Another mass shooting today. I am way beyond outraged that this continues to happen and yet we seem to be doing nothing about it. Here’s a brief (yet still sobering) look at our recent history of mass shootings.
Today there has been some push back at Ashley Luskey’s essay about the Confederate iconography in Richmond’s St. Paul’s church. On Civil War Memory, Kevin Levin points out “the limits of public history.” It is a thoughtful piece, but I don’t think it is as effective as this essay by Christopher Graham, in which he too points out those limits, but ultimately concludes that “Calling for more content and interpretation is fine and we all agree, but this discussion needs to move beyond this point and begin offering concrete suggestions.” Indeed. Lastly, Nick Sacco jumps in by discussing one instance in which contextualization has NOT been successful, and that is the case of Louisiana’s “Uncle Jack” statue. (Although I would retort that this case proves little about the possible limits of contextualization in our current era, in that the statue was moved in 1968–obviously a much different era, and one in which we would not expect some effective contextualization of Rebel iconography in Louisiana. However, the fact that nothing has been done differently since then is a travesty. It reminds me of the fact that the NPS’s contextualization of the Hayward Shepherd monument at Harper’s Ferry is woefully and disgustingly inadequate.) This debate is getting more interesting, and I look forward to seeing where public historians take it from this point forward.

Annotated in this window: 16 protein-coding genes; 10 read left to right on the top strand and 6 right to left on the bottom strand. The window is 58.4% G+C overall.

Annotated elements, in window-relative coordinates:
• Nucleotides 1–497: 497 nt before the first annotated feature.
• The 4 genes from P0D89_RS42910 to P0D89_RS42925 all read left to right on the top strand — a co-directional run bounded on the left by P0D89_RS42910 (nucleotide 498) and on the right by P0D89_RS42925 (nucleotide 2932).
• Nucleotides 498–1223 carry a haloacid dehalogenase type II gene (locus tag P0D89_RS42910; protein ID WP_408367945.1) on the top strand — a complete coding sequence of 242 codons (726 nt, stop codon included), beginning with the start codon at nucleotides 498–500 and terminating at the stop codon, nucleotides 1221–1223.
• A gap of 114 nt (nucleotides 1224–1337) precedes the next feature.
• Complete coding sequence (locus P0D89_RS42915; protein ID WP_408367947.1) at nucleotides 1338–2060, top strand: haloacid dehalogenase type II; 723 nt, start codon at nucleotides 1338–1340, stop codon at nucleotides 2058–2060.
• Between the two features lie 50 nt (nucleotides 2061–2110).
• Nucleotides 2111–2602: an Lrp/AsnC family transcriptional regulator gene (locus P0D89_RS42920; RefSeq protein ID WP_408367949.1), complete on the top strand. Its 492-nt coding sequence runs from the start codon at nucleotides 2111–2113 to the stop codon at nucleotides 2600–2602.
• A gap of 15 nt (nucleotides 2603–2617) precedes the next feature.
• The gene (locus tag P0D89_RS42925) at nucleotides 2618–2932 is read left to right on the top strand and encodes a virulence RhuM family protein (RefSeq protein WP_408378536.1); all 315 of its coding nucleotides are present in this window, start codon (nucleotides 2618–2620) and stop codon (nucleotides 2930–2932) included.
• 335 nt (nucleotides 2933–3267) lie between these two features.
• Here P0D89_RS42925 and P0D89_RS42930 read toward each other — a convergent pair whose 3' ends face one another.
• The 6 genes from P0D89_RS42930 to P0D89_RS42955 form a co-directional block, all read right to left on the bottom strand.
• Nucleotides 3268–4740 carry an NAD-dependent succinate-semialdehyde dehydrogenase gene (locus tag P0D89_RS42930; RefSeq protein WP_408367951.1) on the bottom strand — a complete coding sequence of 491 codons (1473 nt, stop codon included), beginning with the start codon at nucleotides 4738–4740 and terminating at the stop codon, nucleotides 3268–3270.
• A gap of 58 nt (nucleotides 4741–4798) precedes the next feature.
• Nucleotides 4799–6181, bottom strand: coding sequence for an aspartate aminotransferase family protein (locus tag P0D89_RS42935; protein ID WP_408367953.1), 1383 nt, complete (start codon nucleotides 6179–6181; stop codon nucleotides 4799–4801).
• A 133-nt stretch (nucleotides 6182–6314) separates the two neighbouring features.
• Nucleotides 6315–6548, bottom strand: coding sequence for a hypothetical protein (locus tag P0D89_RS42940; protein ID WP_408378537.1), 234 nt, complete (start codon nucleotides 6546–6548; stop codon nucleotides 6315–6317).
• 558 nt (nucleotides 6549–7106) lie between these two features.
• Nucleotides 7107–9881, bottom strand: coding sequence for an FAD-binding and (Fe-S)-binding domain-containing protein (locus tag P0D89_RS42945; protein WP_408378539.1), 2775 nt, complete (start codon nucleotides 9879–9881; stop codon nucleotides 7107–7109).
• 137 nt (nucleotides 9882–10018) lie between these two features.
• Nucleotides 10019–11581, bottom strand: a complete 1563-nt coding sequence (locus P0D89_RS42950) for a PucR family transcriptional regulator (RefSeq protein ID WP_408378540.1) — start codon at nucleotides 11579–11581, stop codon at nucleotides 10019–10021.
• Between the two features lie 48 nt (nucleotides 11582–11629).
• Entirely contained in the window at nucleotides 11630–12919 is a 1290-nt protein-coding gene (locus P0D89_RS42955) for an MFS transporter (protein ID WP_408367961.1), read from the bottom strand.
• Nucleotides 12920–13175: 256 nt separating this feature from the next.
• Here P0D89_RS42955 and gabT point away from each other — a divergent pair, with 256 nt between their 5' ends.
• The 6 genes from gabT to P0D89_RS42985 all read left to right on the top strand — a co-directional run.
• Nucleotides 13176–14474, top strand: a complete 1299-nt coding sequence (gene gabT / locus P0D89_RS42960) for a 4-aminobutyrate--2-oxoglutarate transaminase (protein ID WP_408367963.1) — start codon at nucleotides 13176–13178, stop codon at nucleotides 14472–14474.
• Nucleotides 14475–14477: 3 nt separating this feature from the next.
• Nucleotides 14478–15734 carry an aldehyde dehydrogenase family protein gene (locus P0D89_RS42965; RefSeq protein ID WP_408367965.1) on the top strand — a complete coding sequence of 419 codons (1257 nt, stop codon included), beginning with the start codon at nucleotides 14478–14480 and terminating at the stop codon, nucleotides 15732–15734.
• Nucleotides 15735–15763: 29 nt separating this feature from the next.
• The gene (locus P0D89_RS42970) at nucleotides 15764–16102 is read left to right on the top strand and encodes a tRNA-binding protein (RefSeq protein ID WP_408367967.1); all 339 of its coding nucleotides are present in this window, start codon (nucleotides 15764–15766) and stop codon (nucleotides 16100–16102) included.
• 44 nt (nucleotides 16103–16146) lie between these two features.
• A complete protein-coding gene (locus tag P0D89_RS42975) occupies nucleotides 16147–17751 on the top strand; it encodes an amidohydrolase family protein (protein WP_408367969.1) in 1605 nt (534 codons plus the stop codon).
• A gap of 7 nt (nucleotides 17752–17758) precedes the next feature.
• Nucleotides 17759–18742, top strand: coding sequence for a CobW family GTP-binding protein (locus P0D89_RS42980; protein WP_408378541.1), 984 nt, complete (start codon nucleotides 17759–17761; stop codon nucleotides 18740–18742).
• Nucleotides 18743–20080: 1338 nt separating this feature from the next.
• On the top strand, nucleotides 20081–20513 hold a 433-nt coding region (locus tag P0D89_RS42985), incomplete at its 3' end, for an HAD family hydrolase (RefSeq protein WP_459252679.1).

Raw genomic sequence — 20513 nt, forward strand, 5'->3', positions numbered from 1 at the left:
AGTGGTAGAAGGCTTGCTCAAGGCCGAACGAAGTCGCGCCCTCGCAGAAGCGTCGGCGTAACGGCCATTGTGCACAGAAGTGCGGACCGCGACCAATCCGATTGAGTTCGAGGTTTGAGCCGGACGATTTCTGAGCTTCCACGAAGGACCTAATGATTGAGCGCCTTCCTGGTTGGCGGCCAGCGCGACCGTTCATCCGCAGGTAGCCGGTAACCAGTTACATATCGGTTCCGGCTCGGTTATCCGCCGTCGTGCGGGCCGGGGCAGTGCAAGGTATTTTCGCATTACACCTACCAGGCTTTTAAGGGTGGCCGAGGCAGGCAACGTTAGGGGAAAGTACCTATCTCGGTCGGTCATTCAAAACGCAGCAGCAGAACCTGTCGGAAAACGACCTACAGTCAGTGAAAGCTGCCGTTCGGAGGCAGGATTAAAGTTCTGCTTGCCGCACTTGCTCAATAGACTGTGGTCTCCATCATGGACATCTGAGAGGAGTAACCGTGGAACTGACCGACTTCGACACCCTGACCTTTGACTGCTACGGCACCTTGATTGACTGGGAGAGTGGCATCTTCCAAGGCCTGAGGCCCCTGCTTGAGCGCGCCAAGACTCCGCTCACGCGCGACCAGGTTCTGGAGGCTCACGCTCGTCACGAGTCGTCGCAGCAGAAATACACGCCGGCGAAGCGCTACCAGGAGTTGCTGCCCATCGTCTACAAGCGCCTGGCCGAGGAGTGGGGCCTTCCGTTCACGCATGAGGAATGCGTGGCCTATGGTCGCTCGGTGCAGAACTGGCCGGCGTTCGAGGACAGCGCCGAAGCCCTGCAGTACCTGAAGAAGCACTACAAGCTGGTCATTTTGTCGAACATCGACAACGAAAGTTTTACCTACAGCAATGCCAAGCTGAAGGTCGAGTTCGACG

Researchers believe they’ve found proof that an ancient tomb holds the remains of one of Alexander the Great’s closet friends, and that he commissioned and financed the monument.
How cool is this? Check out the neat images from this project to visually depict what Manhattan Island looked like 400 years ago in comparison with today.
What are the Top Ten Nicknames in history? Check out this list (I’ve long had “Ivar the Boneless” as my #1).
And lastly, for my Halloween season posting today, how about a history of ghost stories? Since ancient times, these stories have been a rich part of nearly every culture’s folktales.